Best Director – Michael Curtiz (WON)
Best Picture – Warner Bros. (WON)
Best Writing, Screenplay – Julius J. Epstein, Philip G. Epstein, Howard Koch (WON)
Best Actor in a Leading Role – Humphrey Bogart
Best Actor in a Supporting Role – Claude Rains
Best Cinematography, Black-and-White – Arthur Edeson
Best Film Editing – Owen Marks
Best Music, Scoring of a Dramatic or Comedy Picture – Max Steiner

(#5) Rick: Here’s looking at you, kid.
(#20) Rick: Louis, I think this is the beginning of a beautiful friendship.
(#28) Ilsa: Play it, Sam. Play “As Time Goes By.”
(#32) Captain Renault: Round up the usual suspects.
(#43) Rick: We’ll always have Paris.
(#67) Rick: Of all the gin joints, in all the towns, in all the world, she walks into mine.

Source of Hugh Hefner Note: http://www.nbc.com/the-playboy-club/video/hef-on-the-history-of-the-clubs/1347658/

Read Full Post »

6. All About Eve (1960)

Other Nominated Films:
Born Yesterday, Father of the Bride, King Solomon’s Mines, Sunset Boulevard

14 Academy Award nominations. Four female acting nominations. #28 ranking on AFI’s Top 100 films. One of the first 50 films to be registered into the U.S. National Film Registry. It’s safe to say that All About Eve is one of the greatest films to ever hit the silver screen. Based on the short story The Wisdom of Eve, by Mary Orr, All About Eve begins with an awards dinner celebrating Eve Harrington (Anne Baxter), one of Broadway’s brightest new stars. Attending the event is theater critic Addison DeWitt (George Sanders) who recounts, in a voiceover, his interpretation of how Eve rose to stardom as quickly as she did. A year earlier, the biggest star on Broadway was Margot Channing (Bette Davis). On the night of one of her performances, Margo’s close friend Karen Richards (Celeste Holm) meets Eve Harrington in the alley outside of the theater. Karen recognizes Eve since Eve has waited in that alley many nights trying to catch a glimpse of her idol (Margo) leaving the theater. Karen takes Eve backstage to meet Margo, and at that time Eve also meets Margo’s entourage — Celeste’s husband and the play’s author Lloyd Richards (Hugh Marlowe); Margo’s boyfriend Bill Sampson (Gary Merrill) who is also a director; and Margo’s maid Birdie (Thelma Ritter).  Eve gushes on about how she’s followed Margo’s last theatrical tour and then goes on to tell about the difficult life she’s led being an orphan and losing her husband in the war. Margo takes an immediate liking to Eve and hires her as her assistant. From this point on, we witness some of the greatest acting of all time, as well as one of the most ruthless on-screen betrayals in a long time. In my opinion, All About Eve was way ahead of its time. I plan on finding and reading the script at some point because the dialogue is some of the wittiest I’ve heard in any movie. The film portrays the entertainment industry as brutal; one day you’re on top, the next day someone younger and better looking steals the spotlight from you and you are forgotten. It all depends on who has the more driving ambition, and if you can’t keep up, you’re going to get knocked out of the way. Nominated for 14 Academy Awards, All About Eve held the record for most nominations of any film until James Cameron released one of the most expensive melodramas in history, Titanic. To this day, All About Eve is the only film to receive four female acting nominations (Davis and Baxter as Best Actress, Holm and Ritter as Best Supporting Actress). All About Eve also brought us one of the earlier important roles for a certain young up-and-coming actress who would forever change the movie industry — Marilyn Monroe. I’d also like to give a shout-out to Sunset Boulevard, which was the main competition for All About Eve. Sunset Boulevard was nominated for 11 Academy Awards, exceeded only by All About Eve.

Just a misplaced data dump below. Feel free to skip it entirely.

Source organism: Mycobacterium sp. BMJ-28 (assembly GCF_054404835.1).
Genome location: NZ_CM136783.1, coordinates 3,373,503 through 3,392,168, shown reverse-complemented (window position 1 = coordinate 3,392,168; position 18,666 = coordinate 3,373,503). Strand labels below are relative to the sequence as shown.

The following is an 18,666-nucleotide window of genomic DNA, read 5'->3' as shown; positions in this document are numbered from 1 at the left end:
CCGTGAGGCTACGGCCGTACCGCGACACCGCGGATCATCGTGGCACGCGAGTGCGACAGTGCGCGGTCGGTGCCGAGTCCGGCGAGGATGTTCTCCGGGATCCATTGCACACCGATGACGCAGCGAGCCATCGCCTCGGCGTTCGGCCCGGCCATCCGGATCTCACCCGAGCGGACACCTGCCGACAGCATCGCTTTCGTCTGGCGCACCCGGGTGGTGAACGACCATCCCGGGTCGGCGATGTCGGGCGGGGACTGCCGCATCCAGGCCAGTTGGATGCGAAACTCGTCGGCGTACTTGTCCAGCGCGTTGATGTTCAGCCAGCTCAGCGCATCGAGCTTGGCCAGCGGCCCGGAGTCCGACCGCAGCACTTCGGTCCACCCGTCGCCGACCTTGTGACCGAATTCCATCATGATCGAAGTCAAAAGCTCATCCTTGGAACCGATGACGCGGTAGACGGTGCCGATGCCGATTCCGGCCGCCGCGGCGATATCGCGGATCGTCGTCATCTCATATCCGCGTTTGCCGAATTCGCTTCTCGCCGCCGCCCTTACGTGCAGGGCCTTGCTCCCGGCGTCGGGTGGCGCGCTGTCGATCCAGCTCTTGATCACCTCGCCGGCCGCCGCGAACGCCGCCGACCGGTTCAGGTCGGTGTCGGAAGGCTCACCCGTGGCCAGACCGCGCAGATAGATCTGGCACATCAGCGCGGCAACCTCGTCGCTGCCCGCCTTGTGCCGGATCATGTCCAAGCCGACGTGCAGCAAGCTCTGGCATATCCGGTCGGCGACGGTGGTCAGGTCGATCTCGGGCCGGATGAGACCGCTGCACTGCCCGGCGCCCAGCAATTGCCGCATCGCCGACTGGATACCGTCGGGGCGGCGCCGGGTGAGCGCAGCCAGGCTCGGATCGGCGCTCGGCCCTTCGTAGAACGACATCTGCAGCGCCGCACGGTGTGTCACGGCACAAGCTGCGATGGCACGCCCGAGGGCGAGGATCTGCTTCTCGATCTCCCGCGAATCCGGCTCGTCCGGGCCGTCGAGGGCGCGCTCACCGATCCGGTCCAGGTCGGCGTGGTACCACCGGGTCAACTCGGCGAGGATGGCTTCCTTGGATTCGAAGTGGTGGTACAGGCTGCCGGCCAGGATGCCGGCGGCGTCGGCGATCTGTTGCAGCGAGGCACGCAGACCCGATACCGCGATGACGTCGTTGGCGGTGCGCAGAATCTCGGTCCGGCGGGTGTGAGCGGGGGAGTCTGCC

Nominated for 14 Oscars, Winner of 6
Best Actor in a Supporting Role – George Sanders (WON)
Best Costume Design, Black-and-White – Edith Head, Charles Le Maire (WON)
Best Director – Joseph K. Mankiewicz (WON)
Best Picture – 20th Century Fox (WON)
Best Sound, Recording – 20th Century-Fox Sound Dept. (WON)
Best Writing, Screenplay – Joseph K. Mankiewicz (WON)
Best Actress in a Leading Role – Anne Baxter
Best Actress in a Leading Role – Bette Davis
Best Actress in a Supporting Role – Celeste Holm
Best Actress in a Supporting Role – Thelma Ritter
Best Art Direction – Set Decoration, Black-and-White – Lyle R. Wheeler, George W. Davis, Thomas Little, Walter M. Scott
Best Cinematography, Black-and-White – Milton R. Krasner
Best Film Editing – Barbara McLean
Best Music, Scoring of a Dramatic or Comedy Picture – Alfred Newman

Margo Channing: Fasten your seatbelts, it’s going to be a bumpy night!

Read Full Post »

%d bloggers like this: